Influence of selective mining on optimum pit design

Abstract All optimum pit design studies start from the geological ore reserves inventory, the estimated grades of all blocks of potential ore within the interpreted limits of the deposit. The actual optimization procedure is then carried out on block valuations based on these estimated grades. Thus, the relevance of any pit design can be seen to depend directly on the ore reserve estimation. To insure a proper pit design, a first step would be to use a geostatistical reserve estimation technique such as kriging, however, this is not enough. A frequently neglected fact is that the blocks of ore estimated during the planning stage of the mine are usually considerably larger than those on which the ore-waste selection will be made at the time of mining. Experience in the exploitation of large low-grade deposits has shown that large blocks, estimated to be ore, when mined selectively in smaller blocks, often yield significant amounts of waste material. This phenomenon, known as internal waste, is a function of the variability of the grades, the size of mining unit and the amount of sampling information on which ore-waste decisions are made.
In this study, it was proposed to consider the effect of internal waste caused by selective mining, on pit design, using geostatistical methods to predict the tonnage and grade of recoverable reserves within large blocks.
Optimum pits obtained using a block valuation formula taking into account the recoverable reserves within large blocks were compared with optimum pits obtained using a conventional block valuation formula. It was found that the optimum pits obtained by the proposed method had the highest total valuations and thus were, in fact, "more optimum". These pits were characterized by greater ore tonnages at a lower average grade, the additional ore more than compensating for the drop in grade. It was also found that the consideration of internal waste in pit design could considerably alter pit limits in marginal areas of the deposit.
It was concluded that selective mining had a significant, potentially critical, impact on the design of optimum pits especially in the case of large low-grade deposits.
Keywords: Open-pit mining, Geostatistics, Optimum pit design, Selective mining, Kriging, Parametrization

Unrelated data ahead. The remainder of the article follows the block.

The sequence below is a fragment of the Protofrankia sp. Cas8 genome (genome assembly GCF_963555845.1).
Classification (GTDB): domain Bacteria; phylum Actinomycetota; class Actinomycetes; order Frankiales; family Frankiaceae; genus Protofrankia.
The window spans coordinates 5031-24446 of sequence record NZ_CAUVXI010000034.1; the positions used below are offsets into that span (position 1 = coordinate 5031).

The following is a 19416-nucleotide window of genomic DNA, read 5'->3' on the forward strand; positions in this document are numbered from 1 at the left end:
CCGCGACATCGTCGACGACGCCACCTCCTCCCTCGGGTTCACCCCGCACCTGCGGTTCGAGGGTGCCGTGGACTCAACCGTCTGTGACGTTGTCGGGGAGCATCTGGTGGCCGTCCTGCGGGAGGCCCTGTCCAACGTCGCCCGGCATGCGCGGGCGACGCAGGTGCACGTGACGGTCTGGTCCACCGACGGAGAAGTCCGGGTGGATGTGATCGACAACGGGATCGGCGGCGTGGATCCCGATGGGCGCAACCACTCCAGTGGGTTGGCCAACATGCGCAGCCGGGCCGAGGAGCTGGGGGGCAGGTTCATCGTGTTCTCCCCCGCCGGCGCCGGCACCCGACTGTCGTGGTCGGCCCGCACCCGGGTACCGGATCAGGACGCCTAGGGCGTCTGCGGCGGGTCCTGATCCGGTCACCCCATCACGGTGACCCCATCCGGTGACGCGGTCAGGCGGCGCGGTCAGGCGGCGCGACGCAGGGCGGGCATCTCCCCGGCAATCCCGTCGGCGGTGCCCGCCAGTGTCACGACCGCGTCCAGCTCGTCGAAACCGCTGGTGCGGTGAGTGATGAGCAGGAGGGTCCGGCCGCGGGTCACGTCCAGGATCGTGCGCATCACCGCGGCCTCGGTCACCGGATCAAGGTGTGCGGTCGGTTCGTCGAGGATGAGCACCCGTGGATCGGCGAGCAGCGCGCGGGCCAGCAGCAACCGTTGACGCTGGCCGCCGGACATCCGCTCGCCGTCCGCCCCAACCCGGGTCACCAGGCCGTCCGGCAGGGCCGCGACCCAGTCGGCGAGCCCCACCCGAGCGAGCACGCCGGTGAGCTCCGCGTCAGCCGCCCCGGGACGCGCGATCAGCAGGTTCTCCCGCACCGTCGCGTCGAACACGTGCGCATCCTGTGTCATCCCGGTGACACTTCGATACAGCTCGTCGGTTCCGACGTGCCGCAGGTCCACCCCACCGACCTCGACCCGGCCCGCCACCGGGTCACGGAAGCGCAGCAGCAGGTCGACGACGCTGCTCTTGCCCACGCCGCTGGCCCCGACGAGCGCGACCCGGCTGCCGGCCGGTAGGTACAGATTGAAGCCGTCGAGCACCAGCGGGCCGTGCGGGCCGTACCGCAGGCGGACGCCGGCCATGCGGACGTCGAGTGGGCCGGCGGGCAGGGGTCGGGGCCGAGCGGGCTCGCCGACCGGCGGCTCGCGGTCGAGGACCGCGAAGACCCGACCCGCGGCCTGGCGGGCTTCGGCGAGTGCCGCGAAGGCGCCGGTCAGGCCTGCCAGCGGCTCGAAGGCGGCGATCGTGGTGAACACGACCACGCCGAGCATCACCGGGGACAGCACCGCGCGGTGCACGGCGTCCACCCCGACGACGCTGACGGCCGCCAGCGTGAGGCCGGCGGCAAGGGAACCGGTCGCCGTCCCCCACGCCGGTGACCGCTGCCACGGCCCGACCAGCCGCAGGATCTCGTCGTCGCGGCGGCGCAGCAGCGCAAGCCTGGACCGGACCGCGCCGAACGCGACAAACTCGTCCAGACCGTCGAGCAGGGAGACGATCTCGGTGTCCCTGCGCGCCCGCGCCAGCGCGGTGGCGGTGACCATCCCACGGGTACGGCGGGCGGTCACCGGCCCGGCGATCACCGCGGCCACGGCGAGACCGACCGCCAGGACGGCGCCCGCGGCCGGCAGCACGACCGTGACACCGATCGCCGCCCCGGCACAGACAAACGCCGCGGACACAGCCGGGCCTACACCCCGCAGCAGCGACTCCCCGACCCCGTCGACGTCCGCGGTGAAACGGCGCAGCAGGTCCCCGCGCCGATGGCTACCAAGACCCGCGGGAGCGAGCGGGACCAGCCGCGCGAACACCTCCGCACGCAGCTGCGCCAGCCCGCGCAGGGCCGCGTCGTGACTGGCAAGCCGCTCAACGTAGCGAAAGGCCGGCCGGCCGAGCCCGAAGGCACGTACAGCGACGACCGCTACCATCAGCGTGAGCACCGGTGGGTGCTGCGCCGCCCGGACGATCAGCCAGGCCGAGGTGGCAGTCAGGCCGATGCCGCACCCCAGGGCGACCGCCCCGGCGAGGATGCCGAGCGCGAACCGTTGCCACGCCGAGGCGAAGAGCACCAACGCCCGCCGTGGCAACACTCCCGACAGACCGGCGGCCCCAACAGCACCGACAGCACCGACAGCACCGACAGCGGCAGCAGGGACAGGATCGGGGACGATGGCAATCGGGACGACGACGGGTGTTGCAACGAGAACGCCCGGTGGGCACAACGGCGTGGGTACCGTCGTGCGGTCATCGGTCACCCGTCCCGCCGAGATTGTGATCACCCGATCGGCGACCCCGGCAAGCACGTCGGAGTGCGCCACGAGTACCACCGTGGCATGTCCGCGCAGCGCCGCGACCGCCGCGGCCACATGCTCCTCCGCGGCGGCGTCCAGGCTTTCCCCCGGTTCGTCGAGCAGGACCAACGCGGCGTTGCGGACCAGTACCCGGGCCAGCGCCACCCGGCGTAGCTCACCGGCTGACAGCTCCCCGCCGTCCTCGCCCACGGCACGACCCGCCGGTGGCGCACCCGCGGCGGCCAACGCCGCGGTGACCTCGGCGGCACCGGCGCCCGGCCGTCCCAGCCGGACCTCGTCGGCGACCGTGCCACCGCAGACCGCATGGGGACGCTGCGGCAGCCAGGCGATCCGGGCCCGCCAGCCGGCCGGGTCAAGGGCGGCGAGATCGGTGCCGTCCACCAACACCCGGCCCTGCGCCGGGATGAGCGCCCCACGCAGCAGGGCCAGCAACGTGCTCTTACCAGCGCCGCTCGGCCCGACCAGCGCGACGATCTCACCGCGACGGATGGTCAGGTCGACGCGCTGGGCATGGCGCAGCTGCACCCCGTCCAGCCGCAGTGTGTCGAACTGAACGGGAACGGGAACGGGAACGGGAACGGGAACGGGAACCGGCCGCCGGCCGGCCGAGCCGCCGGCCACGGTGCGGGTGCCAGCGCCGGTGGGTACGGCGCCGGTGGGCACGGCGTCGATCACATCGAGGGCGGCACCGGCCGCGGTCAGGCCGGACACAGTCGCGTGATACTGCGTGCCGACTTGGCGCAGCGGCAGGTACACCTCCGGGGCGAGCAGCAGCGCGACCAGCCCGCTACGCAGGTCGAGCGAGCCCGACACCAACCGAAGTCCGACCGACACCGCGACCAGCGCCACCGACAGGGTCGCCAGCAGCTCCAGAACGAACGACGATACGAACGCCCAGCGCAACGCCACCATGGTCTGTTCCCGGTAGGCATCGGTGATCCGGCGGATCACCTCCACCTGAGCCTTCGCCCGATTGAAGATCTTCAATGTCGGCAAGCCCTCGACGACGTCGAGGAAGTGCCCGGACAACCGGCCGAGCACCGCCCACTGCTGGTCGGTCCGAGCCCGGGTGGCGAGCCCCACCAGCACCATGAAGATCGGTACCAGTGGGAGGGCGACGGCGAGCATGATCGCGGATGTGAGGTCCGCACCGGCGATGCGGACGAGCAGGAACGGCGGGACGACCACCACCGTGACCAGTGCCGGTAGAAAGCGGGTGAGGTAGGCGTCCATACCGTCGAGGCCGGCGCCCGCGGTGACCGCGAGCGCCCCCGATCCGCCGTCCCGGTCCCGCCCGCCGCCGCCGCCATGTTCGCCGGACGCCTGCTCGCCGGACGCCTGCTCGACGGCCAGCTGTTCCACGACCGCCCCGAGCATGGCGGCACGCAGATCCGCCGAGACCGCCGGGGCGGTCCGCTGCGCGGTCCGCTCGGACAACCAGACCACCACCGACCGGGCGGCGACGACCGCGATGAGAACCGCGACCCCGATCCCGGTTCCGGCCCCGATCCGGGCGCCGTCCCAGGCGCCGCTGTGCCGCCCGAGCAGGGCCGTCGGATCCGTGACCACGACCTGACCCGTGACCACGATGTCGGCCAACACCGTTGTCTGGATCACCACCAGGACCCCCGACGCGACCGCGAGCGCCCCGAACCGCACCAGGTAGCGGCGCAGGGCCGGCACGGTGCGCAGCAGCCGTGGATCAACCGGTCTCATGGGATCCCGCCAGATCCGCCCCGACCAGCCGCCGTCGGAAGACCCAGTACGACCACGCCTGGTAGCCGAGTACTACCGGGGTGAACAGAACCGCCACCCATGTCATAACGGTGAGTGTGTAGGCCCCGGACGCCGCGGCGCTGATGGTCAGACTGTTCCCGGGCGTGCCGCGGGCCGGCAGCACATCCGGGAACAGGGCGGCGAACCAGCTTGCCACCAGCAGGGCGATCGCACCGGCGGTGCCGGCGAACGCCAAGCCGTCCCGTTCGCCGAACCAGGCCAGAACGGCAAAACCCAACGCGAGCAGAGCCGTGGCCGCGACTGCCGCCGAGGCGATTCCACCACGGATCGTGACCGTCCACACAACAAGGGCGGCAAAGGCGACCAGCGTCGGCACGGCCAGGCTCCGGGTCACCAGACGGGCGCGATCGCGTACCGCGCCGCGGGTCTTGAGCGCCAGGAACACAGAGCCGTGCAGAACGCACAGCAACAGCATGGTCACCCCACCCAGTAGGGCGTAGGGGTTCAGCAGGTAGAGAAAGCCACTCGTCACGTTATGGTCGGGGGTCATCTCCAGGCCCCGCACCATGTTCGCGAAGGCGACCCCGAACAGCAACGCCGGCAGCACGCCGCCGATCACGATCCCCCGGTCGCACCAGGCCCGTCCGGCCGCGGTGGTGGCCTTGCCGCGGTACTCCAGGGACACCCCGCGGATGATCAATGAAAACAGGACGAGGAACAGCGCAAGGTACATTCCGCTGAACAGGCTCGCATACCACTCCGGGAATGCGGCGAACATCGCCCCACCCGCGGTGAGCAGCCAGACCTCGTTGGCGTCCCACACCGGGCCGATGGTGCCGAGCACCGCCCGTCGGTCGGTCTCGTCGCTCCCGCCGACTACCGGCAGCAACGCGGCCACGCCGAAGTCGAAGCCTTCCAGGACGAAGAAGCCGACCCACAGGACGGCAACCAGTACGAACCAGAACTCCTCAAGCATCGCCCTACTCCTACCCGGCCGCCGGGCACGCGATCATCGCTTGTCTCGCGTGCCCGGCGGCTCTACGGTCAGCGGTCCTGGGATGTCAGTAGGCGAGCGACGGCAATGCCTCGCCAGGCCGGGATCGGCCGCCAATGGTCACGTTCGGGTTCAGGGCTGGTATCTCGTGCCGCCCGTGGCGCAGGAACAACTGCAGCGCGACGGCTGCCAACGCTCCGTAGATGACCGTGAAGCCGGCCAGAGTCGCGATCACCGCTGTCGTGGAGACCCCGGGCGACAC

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Publication: CIM Bulletin
Author(s): T.S. GOLOSINSKI, E. McROBERTS, W.F. GILMORE
Keywords: Open-pit mining, Europe, Excavat excavators, Belt conveyors, Belt bridges, Stackers
Issue: 867
Volume: 77
Year: 1984
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Summary: This paper describes the use of electronics for physical measurement and computer analysis in both open-pit and underground mining operations for the ultimate purpose of optimizing production blasts. Techniques in monitoring single borehole blasts using both pressure and vibration sensors to establish in-situ dynamic rock properties are outlined, including characterization of multiple borehole production blasts with regard to stress generation.
Once field derived measurements are computer...
Publication: CIM Bulletin
Author(s): CHRISTOPHER J. PRESTON, NORMAN J. TIENKAMP
Keywords: Open-pit mining, Blast monitoring, Optimization, Seismic monitoring, Computer simulation
Issue: 867
Volume: 77
Year: 1984
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Summary: Sequential blasting has been introduced at Mines Gaspe to reduce the harmful effects associated with the instantaneously primed blasting method. Three stages of modifications had been tried to improve this method: trials of a rectangular pattern instead of the square one, trials of lengthened hole collars at the perimeter of the blast and trials of increased inter-row delay intervals from 35 to 50 ms. Results showed that improvements to the instantaneously primed blasting method were limited...
Publication: CIM Bulletin
Author(s): ROBERT J-M ETHIER
Keywords: Open-pit mining, Blasting, Sequential blasting, Drilling, Computer simulations, Loading
Issue: 867
Volume: 77
Year: 1984
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